Christianity 201

December 31, 2017

Sunday Worship

Filed under: Christianity - Devotions — paulthinkingoutloud @ 5:31 pm
Tags: , , ,

Last day of the year; first day of the week…

…An ending and a beginning all at the same time. If that’s not a metaphor for the Christian faith in terms of living and dying, then I don’t know a better one! The idea that strikes me is that the end of this life is the beginning of the next chapter; the chapter we call eternity.

As a generation raised on Science Fiction, we’re probably more attuned than previous generations to the dimension of time. Biblical scholars tell us that the New Testament scriptures are less preoccupied about future concerns and more focused on living the Christ-follower life in their here and now.

Paul was a bi-vocational pastor, teacher and missionary. His “day job” if you want to call it that, was making tents. So when he does look at afterlife, he uses a work analogy to express the end of life:

Though our bodies are dying, our spirits are being renewed every day. For our present troubles are small and won’t last very long. Yet they produce for us a glory that vastly outweighs them and will last forever! So we don’t look at the troubles we can see now; rather, we fix our gaze on things that cannot be seen. For the things we see now will soon be gone, but the things we cannot see will last forever. For we know that when this earthly tent we live in is taken down (that is, when we die and leave this earthly body), we will have a house in heaven, an eternal body made for us by God himself and not by human hands. We grow weary in our present bodies, and we long to put on our heavenly bodies like new clothing.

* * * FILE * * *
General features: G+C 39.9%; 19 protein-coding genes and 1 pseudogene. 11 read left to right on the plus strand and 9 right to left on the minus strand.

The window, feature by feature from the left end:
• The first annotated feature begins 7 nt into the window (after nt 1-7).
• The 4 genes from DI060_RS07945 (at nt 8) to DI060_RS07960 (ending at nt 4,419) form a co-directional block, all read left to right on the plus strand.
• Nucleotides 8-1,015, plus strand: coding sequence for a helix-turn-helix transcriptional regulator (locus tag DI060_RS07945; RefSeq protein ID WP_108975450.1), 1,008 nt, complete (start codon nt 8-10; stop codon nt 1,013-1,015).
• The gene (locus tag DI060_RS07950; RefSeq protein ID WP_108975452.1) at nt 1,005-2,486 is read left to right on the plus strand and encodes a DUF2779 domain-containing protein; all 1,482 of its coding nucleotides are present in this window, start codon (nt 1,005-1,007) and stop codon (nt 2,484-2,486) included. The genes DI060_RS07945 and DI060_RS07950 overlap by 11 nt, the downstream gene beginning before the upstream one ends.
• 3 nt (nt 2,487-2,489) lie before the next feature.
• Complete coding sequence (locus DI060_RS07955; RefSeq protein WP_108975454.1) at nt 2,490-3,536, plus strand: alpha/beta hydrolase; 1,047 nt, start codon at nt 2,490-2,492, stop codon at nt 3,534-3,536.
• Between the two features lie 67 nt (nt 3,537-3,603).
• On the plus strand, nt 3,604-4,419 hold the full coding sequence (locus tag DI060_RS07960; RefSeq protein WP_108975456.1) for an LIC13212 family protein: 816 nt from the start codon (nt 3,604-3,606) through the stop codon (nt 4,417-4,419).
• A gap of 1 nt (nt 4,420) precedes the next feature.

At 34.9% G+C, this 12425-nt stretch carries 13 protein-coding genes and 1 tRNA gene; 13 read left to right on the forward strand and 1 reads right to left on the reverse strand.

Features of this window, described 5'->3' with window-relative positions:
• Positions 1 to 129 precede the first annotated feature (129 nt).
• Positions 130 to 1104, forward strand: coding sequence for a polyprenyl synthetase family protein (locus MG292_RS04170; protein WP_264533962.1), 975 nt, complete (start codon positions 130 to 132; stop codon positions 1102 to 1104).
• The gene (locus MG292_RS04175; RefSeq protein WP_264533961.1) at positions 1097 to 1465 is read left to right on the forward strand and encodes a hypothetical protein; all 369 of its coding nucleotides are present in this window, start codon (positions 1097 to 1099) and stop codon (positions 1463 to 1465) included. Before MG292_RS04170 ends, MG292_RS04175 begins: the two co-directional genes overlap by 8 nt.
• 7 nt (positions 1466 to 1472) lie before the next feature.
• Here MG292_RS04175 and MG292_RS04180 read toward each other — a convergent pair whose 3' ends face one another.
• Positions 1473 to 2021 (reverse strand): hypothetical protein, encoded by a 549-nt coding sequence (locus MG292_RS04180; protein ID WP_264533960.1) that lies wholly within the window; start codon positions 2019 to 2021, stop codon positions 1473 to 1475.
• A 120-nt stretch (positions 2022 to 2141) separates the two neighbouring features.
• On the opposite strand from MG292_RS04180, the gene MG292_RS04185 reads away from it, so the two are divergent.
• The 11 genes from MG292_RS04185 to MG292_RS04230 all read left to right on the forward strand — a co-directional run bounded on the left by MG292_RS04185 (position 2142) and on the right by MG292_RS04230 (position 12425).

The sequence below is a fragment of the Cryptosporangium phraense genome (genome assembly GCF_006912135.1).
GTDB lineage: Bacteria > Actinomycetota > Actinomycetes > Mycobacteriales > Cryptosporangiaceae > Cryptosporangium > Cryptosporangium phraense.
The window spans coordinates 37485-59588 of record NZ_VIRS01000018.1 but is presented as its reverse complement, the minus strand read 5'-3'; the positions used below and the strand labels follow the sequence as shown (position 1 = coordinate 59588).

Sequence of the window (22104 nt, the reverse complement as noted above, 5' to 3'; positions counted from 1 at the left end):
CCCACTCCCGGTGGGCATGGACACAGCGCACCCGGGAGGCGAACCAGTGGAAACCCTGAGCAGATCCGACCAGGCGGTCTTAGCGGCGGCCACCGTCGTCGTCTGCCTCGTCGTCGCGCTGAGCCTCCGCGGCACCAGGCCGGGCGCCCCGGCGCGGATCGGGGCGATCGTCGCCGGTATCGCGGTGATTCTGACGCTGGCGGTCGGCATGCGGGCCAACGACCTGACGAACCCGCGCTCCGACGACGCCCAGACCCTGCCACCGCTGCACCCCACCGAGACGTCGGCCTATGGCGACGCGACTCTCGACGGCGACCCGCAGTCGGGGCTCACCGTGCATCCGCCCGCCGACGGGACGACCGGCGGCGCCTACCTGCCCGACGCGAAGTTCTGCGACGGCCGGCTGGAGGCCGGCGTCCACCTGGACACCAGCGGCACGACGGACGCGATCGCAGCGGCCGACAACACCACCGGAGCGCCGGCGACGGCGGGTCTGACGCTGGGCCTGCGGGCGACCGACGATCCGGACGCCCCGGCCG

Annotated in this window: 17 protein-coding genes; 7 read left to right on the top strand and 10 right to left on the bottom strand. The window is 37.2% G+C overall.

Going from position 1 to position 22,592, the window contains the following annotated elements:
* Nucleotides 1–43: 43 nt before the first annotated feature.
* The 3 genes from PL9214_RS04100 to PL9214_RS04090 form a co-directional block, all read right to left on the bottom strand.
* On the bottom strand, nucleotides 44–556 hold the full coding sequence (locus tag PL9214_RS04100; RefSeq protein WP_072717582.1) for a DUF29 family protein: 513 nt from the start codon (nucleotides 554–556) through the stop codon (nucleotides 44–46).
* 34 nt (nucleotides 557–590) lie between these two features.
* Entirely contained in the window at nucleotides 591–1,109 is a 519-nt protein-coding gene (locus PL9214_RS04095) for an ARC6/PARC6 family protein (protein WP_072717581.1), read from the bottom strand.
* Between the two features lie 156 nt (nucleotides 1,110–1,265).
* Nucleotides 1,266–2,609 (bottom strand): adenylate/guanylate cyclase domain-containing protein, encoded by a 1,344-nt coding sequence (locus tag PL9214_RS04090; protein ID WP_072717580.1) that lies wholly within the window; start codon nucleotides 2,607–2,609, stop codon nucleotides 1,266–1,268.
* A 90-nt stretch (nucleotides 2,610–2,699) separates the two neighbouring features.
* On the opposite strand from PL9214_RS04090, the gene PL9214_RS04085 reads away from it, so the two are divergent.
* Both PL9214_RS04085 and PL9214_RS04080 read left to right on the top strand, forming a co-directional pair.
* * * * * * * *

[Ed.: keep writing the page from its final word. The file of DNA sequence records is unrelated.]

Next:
2 Cor 4:16b – 2 Cor 5:2 (NLT)

I was also thinking of this in terms of prayer. God exists outside of linear time as we know it, but when we pray, we have an inter-dimensional communication channel from the constraints of time to a creator who exists in eternity. Each time you pray, the one you are speaking to is in a entirely different world (to put it mildly) and yet, although in Jesus “we have a great high priest who has passed through the heavens;” at the same time, “we do not have a high priest who is unable to sympathize with our weaknesses, but One who has been tested in every way as we are…” (Hebrews 4:14b – 15a; HCSB)

We launch our prayers into eternity, but as we pray in Jesus’ name we have an intermediary who has lived under the same temporal and spatial limitations as we.

That eternity will soon be our home.

How would Paul say it if he were a contemporary writer? Perhaps he’d think in terms of a video game where you move on to the next level. Or maybe a rocket ship. When we jettison this space capsule, we will have arrived at a destination where we will breathe new air and have a new body. (It needs work, but you get the idea, right?)

‘Last day of the year; first day of the week?’ He might say, ‘Last day on earth, first day in eternity.’ (I would have liked it better if had been, ‘Last day of the week, first day of the year;’ but we’ll have to wait and see if a future calendar arrangement permits that one.)

When we keep eternity in view — and when we pray into eternity — I think we have a reason to worship.

 

 

 

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